On Friendship

Recently, I’ve been mulling over the idea of friendship and what it means to me. We’ve all been on a roller coaster of emotions lately with the pandemic, social unrest, economic hardships. No one on earth is exempt from that, and we’re all under stress.

And I am grateful for each and every friend I have.  I am an introvert by nature and making true connections is hard for me. I can be sociable and have lots of friendly acquaintances, but my true friends are a small bunch.

I also know that our friendships are not fixed, but mutable. I like to think I’ve never stopped growing as a person. I’m always learning more about who I am, my talents, gifts, and flaws. There are so many flaws. I have made new friends, reconnected with old friends, and continued on with friendships I’ve had since my high school days and even before.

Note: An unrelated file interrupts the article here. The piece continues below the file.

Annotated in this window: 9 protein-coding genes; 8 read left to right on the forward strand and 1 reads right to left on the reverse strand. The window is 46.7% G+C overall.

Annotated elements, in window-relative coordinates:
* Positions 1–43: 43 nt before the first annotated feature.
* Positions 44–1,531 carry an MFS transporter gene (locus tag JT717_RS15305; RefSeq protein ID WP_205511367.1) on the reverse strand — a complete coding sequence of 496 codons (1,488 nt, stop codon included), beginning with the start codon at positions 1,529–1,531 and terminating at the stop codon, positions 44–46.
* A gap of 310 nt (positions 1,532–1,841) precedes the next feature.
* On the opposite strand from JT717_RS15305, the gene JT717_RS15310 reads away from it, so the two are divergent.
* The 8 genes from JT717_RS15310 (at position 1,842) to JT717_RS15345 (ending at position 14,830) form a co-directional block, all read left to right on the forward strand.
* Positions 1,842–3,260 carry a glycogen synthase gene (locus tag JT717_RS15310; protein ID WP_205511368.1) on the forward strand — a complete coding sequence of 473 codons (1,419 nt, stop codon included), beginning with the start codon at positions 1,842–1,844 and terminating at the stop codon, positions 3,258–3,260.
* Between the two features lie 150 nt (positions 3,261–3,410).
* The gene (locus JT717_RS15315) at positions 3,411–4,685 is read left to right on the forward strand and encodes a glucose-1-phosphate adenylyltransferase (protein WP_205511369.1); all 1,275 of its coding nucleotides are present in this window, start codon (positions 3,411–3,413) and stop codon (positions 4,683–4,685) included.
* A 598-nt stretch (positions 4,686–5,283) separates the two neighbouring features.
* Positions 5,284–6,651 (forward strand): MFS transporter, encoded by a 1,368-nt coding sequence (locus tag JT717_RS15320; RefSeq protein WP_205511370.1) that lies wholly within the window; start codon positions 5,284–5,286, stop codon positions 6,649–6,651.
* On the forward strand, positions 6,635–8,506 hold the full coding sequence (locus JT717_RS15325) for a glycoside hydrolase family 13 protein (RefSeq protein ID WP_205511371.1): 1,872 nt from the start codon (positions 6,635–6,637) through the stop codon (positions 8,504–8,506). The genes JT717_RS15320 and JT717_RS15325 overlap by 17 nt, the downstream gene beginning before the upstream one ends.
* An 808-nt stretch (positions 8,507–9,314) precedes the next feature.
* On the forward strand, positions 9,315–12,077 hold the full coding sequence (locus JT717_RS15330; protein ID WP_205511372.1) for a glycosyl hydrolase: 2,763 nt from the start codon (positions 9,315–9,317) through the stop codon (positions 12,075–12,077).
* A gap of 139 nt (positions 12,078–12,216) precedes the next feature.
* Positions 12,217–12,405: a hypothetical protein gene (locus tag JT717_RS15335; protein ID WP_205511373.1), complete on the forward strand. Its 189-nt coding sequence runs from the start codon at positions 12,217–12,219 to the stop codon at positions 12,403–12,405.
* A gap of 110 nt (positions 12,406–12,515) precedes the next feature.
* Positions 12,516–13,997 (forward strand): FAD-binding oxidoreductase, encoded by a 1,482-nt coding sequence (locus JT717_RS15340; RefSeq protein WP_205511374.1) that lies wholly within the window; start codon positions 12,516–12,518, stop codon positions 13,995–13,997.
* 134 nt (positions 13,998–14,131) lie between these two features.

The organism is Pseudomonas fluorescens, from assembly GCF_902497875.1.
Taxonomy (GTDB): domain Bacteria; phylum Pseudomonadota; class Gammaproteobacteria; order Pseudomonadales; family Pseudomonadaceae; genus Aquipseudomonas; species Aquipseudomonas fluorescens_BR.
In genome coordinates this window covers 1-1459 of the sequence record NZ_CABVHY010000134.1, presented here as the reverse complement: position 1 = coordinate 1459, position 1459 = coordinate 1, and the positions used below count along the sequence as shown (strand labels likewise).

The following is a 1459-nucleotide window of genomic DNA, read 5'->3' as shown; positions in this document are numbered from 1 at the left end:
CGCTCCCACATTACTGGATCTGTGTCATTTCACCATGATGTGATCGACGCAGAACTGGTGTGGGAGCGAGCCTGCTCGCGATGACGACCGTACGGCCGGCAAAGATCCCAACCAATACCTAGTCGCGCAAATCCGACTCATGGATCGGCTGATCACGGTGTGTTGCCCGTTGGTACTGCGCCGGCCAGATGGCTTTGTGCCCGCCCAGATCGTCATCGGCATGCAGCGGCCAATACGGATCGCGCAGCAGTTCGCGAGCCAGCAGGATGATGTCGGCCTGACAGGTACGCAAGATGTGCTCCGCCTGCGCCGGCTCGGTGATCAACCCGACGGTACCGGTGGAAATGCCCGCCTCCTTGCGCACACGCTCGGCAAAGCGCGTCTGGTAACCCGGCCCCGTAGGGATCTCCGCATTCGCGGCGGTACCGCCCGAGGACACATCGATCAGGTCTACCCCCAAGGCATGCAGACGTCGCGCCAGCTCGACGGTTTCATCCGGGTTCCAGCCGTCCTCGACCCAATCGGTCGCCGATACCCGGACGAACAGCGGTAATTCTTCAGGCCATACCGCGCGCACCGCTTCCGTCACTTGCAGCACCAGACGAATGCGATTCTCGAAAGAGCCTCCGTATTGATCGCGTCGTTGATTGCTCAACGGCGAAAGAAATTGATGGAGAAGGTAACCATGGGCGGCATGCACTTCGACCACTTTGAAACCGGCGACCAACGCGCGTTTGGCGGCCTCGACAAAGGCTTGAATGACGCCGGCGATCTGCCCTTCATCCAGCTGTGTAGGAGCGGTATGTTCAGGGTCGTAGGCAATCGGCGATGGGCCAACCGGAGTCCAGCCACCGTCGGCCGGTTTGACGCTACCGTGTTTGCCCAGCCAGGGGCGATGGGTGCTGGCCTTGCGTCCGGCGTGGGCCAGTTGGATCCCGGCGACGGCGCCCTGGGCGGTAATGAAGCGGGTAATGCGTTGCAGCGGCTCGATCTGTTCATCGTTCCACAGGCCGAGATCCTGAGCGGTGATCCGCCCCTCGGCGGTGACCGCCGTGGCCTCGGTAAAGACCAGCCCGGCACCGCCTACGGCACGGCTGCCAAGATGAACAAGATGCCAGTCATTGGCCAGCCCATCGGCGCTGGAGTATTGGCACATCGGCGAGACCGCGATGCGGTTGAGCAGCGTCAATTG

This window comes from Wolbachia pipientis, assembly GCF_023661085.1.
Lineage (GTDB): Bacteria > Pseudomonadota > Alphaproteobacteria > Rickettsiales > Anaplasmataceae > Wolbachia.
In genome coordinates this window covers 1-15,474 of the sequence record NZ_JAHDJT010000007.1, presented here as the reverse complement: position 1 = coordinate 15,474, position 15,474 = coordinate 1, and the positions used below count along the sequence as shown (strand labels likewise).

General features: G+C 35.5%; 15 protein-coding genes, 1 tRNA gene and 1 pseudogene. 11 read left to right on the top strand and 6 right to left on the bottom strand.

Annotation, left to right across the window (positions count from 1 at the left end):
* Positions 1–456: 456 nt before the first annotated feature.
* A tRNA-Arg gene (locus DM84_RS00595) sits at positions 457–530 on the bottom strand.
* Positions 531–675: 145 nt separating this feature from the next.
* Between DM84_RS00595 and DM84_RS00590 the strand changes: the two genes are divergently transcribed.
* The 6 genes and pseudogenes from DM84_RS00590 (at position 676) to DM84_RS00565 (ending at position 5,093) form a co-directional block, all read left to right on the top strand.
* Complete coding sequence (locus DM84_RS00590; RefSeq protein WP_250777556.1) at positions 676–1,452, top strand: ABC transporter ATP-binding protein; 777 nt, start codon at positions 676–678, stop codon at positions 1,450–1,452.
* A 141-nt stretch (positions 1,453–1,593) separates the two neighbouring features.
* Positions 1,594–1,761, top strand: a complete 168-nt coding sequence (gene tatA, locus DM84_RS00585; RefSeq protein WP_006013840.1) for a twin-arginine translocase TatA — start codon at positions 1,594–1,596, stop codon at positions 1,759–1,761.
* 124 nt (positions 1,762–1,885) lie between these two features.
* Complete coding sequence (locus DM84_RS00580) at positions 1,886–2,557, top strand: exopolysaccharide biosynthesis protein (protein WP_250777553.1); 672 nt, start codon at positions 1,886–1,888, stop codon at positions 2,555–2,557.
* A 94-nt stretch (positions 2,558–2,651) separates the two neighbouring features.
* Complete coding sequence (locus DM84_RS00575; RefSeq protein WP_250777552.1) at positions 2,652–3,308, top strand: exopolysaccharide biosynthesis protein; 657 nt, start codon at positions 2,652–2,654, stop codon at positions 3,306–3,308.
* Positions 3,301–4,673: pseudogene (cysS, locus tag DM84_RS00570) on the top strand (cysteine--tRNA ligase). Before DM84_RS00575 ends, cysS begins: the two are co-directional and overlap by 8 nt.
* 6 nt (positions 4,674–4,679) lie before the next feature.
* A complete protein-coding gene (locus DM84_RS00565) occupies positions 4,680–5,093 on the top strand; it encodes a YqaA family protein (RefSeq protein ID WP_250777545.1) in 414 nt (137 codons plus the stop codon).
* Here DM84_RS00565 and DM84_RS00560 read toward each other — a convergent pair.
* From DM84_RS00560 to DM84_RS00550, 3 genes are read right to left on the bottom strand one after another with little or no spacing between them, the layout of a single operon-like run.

But I have also learned that sometimes we grow apart. That as we and others evolve as humans, we move in different directions. Things change and I realize  we don’t have the same ideals, the same passions, the same beliefs that drew us together in the first place. It’s sad, to let go of a friendship you’ve put a lot of effort into, but there is also a peace in releasing that which no longer serves you, or makes you happy. My husband speaks the truth when he says, “People will move in and out of your life, and that’s okay.”

That said, I would never willingly throw away a friendship I thought was salvageable. I know friendships take work and sacrifice. But if I feel the scale is out of balance, if I am the only one making an effort, then maybe it’s time to reconsider what is real. I will not tolerate contempt, or abuse, or indifference. That has no place in my world.